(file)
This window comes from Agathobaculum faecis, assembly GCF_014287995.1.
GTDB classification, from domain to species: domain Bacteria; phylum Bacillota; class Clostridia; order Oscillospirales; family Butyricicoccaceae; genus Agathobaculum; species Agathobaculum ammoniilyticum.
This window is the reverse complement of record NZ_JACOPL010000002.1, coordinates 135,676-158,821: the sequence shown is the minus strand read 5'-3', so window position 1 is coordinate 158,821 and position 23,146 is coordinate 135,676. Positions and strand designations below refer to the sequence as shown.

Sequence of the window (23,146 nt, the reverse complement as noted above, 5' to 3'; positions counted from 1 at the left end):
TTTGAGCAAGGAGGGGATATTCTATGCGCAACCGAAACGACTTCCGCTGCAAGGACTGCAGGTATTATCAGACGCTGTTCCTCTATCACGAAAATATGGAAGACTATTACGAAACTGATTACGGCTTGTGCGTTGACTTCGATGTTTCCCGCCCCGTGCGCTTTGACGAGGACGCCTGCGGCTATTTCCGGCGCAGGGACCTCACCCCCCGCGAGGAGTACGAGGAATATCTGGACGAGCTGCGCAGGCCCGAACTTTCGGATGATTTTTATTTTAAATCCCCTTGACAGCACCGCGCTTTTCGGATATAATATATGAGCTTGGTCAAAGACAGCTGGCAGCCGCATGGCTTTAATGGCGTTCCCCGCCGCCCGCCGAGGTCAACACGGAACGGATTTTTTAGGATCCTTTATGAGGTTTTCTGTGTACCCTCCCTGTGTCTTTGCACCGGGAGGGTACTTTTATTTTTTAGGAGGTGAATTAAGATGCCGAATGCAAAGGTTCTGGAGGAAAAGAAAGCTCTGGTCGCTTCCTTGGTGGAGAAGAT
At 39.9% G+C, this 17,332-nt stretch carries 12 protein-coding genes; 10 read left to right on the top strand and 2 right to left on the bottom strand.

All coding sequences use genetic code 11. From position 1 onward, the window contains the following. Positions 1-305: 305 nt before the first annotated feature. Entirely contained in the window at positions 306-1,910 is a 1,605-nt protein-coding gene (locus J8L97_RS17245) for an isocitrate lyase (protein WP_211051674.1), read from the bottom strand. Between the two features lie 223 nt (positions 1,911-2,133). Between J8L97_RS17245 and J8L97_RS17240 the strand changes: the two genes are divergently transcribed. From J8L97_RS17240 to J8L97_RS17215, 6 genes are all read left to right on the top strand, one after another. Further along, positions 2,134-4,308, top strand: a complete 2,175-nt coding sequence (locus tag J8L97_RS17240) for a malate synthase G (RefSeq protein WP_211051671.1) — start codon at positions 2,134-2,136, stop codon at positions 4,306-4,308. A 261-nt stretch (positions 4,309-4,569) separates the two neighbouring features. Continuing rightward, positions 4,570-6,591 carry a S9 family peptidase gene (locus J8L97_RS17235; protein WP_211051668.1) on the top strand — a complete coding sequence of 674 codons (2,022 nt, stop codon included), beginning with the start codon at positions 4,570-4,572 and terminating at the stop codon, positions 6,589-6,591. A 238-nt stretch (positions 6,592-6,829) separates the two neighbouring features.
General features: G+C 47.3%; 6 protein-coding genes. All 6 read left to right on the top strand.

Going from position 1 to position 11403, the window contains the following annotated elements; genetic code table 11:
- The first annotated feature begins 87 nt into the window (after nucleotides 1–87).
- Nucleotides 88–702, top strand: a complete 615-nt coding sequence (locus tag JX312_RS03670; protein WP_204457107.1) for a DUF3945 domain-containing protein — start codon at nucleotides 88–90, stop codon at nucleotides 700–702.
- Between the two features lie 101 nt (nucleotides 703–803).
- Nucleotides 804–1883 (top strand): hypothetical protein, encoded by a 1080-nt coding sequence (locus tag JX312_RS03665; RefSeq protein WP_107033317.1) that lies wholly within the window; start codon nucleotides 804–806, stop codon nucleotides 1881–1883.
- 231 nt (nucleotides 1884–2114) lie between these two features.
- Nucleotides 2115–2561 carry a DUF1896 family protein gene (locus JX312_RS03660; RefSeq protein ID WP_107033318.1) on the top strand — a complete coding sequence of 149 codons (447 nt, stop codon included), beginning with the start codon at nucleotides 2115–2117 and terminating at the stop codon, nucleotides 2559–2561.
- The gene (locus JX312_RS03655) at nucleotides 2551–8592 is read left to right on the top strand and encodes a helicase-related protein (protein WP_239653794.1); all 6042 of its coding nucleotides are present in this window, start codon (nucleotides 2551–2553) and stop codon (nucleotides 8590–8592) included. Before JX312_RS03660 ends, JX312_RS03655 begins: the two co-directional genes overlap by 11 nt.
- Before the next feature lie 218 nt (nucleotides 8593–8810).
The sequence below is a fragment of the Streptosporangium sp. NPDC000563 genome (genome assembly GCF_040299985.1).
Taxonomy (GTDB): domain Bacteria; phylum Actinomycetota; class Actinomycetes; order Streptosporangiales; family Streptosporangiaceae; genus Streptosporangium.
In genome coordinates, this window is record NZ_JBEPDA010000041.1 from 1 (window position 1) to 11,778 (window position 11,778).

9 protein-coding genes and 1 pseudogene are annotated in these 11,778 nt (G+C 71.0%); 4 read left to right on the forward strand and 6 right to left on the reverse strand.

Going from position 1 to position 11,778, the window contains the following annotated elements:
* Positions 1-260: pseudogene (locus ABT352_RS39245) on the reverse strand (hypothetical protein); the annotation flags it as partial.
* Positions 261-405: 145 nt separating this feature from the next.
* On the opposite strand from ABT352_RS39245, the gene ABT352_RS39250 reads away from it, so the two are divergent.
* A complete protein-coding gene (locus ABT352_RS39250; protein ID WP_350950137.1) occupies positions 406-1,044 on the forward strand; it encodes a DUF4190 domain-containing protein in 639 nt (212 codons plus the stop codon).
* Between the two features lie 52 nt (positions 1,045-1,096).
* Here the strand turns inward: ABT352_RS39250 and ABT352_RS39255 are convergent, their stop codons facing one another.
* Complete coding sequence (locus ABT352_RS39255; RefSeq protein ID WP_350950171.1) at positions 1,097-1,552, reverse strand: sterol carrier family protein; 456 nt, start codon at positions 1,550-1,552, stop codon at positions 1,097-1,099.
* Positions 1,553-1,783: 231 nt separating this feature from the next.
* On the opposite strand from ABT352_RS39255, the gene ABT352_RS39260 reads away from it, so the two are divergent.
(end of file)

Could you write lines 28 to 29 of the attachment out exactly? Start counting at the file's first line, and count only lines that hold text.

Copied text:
* Here the strand turns inward: ABT352_RS39250 and ABT352_RS39255 are convergent, their stop codons facing one another.
* Complete coding sequence (locus ABT352_RS39255; RefSeq protein ID WP_350950171.1) at positions 1,097-1,552, reverse strand: sterol carrier family protein; 456 nt, start codon at positions 1,550-1,552, stop codon at positions 1,097-1,099.